- Author: Lynn Wunderlich
UC Cooperative Extension, UCIPM, and the Spray Application Pest Management Alliance Team, with support from California's Department of Pesticide Regulation (DPR) Pest Management Alliance grants program, have developed a comprehensive online course for calibrating air blast sprayers!
Co-authored by myself and my colleague Franz Niederholzer, UCCE Farm Advisor in Colusa/Sutter/Yuba counties, this unique course is for anyone involved in spray decision making in perennial crops (trees and vines). Calibration is the process of setting up, maintaining, and rechecking a desired spray volume, measured in gallons per acre. It is the basis for a safe and effective pesticide application and is used by every grower-conventional to organic-who uses pesticides in their crop to help manage pests.
The course is organized into 5 modules:
- Why proper calibration is critical for your operation's success.
- Equipment: Parts of an axial fan* air blast sprayer.
- The calibration formula-how to measure the variables and do the math.
- Spray drift: droplet size, fan speed, weather, and how to manage.
- Spray team communication.
*We are working on a venturi (air-shear) sprayer module option which should be available soon.
- 2.5 California DPR CE credits have been approved (2.0 other, 0.5 laws). You must complete all of the course modules and pass the final exam with at least 70% to receive your CEUs.
With the support of DPR's Pest Management Alliance grants, this course is now available for FREE, until December 31, 2020.
You must have an account first in eXtension campus (available without
- Author: Lynn Wunderlich
Smoke taint in wine is defined as a lingering retro-nasal character (some describe as licking an ashtray-yeck!) and is not to be confused with “tobacco” flavors some grapes and wines may impart. White wines, which are less complex than reds, often show smoke compounds more since the offending smoke cannot "hide" in the oak or wine matrix. When you taste a wine, saliva picks up the smoke compounds with the other flavors. Interestingly, approximately 20-25% of wine drinkers can't pick up smoke in a tainted wine.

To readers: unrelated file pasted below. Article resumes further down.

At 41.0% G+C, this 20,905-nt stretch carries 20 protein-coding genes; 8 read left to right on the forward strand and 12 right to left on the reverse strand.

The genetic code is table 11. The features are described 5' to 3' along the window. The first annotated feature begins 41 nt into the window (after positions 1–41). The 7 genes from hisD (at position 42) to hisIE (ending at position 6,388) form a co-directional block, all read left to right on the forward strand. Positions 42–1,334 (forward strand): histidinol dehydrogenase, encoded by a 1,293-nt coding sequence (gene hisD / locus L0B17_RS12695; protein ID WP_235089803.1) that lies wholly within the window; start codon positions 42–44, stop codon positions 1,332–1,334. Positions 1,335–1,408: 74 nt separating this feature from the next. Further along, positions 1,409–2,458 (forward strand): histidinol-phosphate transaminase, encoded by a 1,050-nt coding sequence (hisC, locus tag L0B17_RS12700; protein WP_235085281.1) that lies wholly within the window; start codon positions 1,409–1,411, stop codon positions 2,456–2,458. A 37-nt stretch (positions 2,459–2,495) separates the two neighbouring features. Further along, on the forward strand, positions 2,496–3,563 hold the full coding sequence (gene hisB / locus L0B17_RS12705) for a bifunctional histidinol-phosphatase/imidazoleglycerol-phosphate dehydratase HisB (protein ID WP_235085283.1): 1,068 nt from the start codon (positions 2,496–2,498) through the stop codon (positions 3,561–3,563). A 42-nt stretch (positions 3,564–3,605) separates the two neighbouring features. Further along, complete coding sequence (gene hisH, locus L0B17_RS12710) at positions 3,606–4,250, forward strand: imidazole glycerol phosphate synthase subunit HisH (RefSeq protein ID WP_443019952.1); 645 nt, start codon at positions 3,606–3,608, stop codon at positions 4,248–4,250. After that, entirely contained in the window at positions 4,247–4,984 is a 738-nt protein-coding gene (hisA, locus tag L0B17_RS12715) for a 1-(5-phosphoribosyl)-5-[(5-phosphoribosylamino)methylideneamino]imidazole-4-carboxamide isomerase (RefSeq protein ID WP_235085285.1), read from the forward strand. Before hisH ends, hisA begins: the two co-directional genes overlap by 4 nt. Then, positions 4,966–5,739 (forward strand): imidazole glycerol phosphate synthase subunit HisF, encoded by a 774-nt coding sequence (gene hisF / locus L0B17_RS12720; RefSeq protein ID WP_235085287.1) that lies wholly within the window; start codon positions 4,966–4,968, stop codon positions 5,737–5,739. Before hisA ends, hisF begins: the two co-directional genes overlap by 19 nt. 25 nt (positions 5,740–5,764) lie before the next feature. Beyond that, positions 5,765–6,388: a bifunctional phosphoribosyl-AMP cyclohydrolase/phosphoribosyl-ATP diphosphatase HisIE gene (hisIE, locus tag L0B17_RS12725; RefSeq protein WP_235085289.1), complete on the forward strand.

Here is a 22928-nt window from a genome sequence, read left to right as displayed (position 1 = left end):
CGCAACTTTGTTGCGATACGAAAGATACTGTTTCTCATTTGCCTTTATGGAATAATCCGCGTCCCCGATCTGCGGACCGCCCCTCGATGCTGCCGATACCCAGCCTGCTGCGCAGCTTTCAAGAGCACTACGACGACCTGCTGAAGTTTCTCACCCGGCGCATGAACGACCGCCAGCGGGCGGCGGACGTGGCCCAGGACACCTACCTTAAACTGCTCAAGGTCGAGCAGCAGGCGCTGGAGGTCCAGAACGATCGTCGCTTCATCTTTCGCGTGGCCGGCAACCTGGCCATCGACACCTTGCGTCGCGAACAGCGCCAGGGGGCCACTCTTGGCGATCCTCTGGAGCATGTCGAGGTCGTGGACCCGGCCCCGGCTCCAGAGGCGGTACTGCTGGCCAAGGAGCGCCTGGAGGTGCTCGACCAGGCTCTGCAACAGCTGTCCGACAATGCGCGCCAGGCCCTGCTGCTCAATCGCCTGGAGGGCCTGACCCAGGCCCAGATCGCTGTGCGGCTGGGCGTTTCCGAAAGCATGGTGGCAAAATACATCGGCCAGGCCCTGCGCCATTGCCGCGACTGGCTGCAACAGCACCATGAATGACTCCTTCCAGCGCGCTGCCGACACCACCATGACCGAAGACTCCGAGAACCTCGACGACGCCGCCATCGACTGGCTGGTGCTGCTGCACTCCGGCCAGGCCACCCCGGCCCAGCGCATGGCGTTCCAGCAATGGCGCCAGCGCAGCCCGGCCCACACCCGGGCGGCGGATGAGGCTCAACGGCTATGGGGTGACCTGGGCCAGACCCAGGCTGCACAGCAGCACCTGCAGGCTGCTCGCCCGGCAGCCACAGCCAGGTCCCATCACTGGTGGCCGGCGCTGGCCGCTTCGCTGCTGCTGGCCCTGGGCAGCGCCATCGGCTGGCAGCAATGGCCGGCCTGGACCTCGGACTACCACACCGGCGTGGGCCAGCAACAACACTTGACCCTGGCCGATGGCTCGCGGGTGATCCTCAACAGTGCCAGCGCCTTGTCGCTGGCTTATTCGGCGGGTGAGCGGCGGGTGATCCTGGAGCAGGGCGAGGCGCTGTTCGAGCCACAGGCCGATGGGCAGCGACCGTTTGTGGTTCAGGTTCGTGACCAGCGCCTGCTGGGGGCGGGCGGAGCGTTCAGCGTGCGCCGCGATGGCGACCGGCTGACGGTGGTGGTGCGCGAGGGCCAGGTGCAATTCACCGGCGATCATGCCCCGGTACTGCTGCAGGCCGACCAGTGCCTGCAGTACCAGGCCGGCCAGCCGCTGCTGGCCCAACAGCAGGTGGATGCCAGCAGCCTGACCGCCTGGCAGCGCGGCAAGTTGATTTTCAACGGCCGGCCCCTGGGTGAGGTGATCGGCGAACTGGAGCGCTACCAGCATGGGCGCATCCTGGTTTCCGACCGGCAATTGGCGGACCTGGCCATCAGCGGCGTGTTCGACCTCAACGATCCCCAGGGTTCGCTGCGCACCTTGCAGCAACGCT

How does smoke taint a wine? When lignin, found in woody plants, is burned, volatile phenols (VPs) are released that absorb to grapevine leaves and berries. The VPs are absorbed through the berry skin and become BOUND inside. So, there are both FREE and BOUND volatile phenols in grapes affected from smoke exposure. For the wine industry, predicting smoke taint is tricky. The amounts of VPs present in smoke affected grapes are not related; there may be little to no
What's a grower to do? While washing ash off of fruit may help with flavors directly from ash, washing will not reduce smoke taint. And, so far, there are no known vineyard treatments (sprays) that have been shown to reduce taint. Spraying anything with a spreader/sticker adjuvant, even oil, during a fire event may even increase smoke taint uptake. Possibly the best thing a wine grape grower can do is get clear on their winery contract with relation to criteria for rejection, and insure their crop against possible losses, from smoke taint.
So far, most of the 2020 wildfires are far from foothill vineyards. And, since most of the taint research is related to "fresh" smoke (in close proximity to an active fire), I'm hopeful that 2020 foothill wines will escape with little smoke taint. Years ago, after the 2013 Rim Fire that burned in Tuolumne County, I visited Yosemite Cellars owners Cheryl and Ron Harms. They boldly made a Rim Fire Red with smoke tainted fruit from that vintage. Cheryl said for a time, it was a favorite with young wine drinkers. They loved the smokey flavor, reminiscent of an expensive Scotch, she said.
- Author: Lynn Wunderlich
The Daane lab joins Houston Wilson and other researchers on a nationwide search to confirm the three cornered alfalfa treehopper as a red blotch vector and/or identify other insects that are spreading the disease. Part of that work includes sampling for suspect insects using the D-vac and yellow sticky traps in vineyards where red blotch spread is evident. The trap count information is used to understand the life cycles of these potential vectors. Wilson, who was one of several speakers covering red blotch research progress during my 2020 Foothill Grape Day, recently published a newsletter on his work of the seasonal ecology of the treehopper in North Coast vineyards. Our foothill monitoring will help us understand if the insect's life cycle is similar here as compared to what is known to occur in the cooler N. Coast.
And no, those vineyard fall colors are not a good thing! This is the time of the year when GRBaV symptoms become evident in red varieties in the vineyard-the characteristic red "blotches" on the leaves for which the disease is named begin to show in summer and become more visible as harvest nears and the season progresses. (Note: the disease affects both white and red varieties. In whites, the "blotches" are yellow and more difficult to see). While diseased vineyards turn red, healthy vines remain green, then gold, in fall.
Thanks to the hard work of those like McCalla and Flores, even during this time of the pandemic (and wearing masks while working outdoors in summer heat is not fun, let me tell you), we will get closer to solving the red blotch mystery.